November 02, 2018
Have you ever heard someone said “This iron dram is a unicorn and the nose and the palate indicates that this is a high wine” while sipping a glass of whiskey with metal dices in it? Then you have encountered a connoisseur, people who have devoted a better part of their lives learning and appreciating whiskeys and other liquors. Kind of like nerds, but for alcohols. Their world is uniquely refined, esoteric, and quite intimidating.
But that does not mean you should be an outsider forever. Simply understanding the words they throw around will provide you a deeper perception of their world, and a better insight of the industry you starting to love.
Here are a few key terms connoisseurs and refined drinkers always speak of, best read while sipping a finger of of Scotch.
Means Alcohol by Volume. This indicates how much alcohol (ethanol) is contained in a given volume of the bottle.
Barrels are charred up to different levels, normally ranging 1 to 4, with 1 being slightly burnt and 4 being called the Alligator char. So-called because of the rough and shiny texture like that of alligator skin.
The small portion of whiskey that evaporates while being aged in oak barrels, believed to be going to the angels above. Heaven must be a big party.
An angel appreciating its share.
The fermentation process’ first day when the mash is like brain with its uneven surface.
The oak barrel, normally 500 liters in capacity, which originally contains the sherry.
When the whiskeys is transferred from one barrel to another to further age it and to add more flavor. Like a graduate school for whiskeys.
The process of slightly burning the inside of the barrel to allow the liquid to interact with the wood further, adding more flavor. Also called toasting in UK.
The chemical compounds that were formed during the whiskey’s fermentation process. These impurities are responsible for the liquid’s delicious flavor.
The place where the production of oak barrels happen. The person trained to make the barrels is called a cooper.
A traditional measure for a glass of whiskey, normally about one-eighth of an ounce.
The type of alcohol found is whiskey. The one to blame every time you drunk-text your ex.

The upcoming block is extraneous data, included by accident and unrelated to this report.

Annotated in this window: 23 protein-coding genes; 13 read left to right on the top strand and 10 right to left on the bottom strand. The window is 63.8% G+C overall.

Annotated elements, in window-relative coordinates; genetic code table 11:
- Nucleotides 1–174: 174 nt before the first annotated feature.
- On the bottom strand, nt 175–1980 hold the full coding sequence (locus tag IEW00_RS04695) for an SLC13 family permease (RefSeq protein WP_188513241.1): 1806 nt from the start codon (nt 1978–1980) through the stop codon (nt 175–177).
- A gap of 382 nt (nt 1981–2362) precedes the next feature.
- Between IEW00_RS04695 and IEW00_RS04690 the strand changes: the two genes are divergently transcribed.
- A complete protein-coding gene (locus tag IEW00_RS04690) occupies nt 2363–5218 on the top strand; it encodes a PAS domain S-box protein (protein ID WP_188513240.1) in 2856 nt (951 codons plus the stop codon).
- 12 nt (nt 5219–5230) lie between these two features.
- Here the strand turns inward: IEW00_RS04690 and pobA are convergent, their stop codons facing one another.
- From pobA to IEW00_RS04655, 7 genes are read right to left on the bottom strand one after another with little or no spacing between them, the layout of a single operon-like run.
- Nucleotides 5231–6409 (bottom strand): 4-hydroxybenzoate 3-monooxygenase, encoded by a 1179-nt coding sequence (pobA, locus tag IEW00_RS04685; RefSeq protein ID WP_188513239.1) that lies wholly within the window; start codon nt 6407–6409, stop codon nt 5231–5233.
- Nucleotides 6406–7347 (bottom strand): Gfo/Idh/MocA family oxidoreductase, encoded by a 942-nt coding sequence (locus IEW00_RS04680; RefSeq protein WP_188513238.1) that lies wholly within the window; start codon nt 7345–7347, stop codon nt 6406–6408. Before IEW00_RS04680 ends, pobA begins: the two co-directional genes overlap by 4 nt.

An artificially-colored whiskey. Naturally, whiskey gets darker the longer it ages inside the barrel.
An informal measurement of whiskey done by putting a finger horizontally on the side of the glass. This will denote the height of the liquid. Mostly about an ounce. If you are Shaquille O'Neal, then that’s half of the bottle.
The second to the last part of the whiskey-tasting process when you finally swallow the liquid, detecting the smell and taste as it passes through your throat. The final part is when you blurt out high-fluting words to impress the ladies.
A whiskey above 140 proof (70% ABV). Jokingly called such because you cannot approach it without wearing a hazard-protective suit because of its intense strength. Whiskeys like these are not allowed inside airplanes.
The Bruichladdich X4 Quadrupled Whiskey from Scotland has a proof of 184 (92% alcohol).
A liquor that went through a second distillation. Regularly of high alcohol content.
A whiskey of very high strength. Contrary to what some might tell you, iron drams are NOT aged in steel barrels.
The “tears” (as the French called them) that drip down on the side of the glass after you swirl the liquor. This is indicative of the whiskey’s alcohol level. More legs mean higher alcohol level. Fewer legs equate to lower alcohol level.
The method of converting the starch in barley into sugar. This, in turn, is converted into alcohol during the fermentation process.
The process of combining grist and warm water to dissolve the natural sugars, forming a sugary solution.
The person whom the company/distillery entrusts with the art of art of selecting and mixing whiskeys of various age and/or origin to come up with the best flavor profile of the whiskey. Normally seen wearing tweed jackets, thick glasses, and 80s era mustache.
1. The process of aging whiskey inside barrels to absorb its flavors over an extended period of time.
2. The kind of level people who keep getting flat-out drunk and looking for fights in dive bars has yet to reach.
The part of smelling the whiskey during the tasting process to get the hint of its aromas and flavor profile.
The part of sipping and tasting the whiskey during the tasting process to further examine its aromas and flavor profile.
A very dense layer of earth containing soil, decaying vegetation, tree roots, and moss compressed over a thousand years. It is usually being dried and used as a fuel.
A whiskey that is heavily peated.
A traditional measurement of strengths in liquors and spirits. A proof is 1.75 times that of ABV.
A place being used to store barrels for aging. Can be made of wood, cement, or bricks.
A highly-rare bottle of whiskey, usually coming with exorbitant price tags.
A class of astringent, polyphenolic biomolecules responsible in wine and whiskey’s bitter taste, giving them its dry flavor.
Small natural stones (typically soapstone cut in a cube or round shape) being chilled and added to whiskey in place of ice. Whiskey Stones lower the drink’s temperature without heavily watering it down.
A whiskey that has not been aged yet. So-called because of its clear, water-like color. Also called moonshine.
A tub with a long shaking pipe where condensation of alcohol vapors happen. They missed the opportunity to call this python tub, which sounds way cooler.
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November 14, 2018
The historical twist behind the typographical difference.
November 13, 2018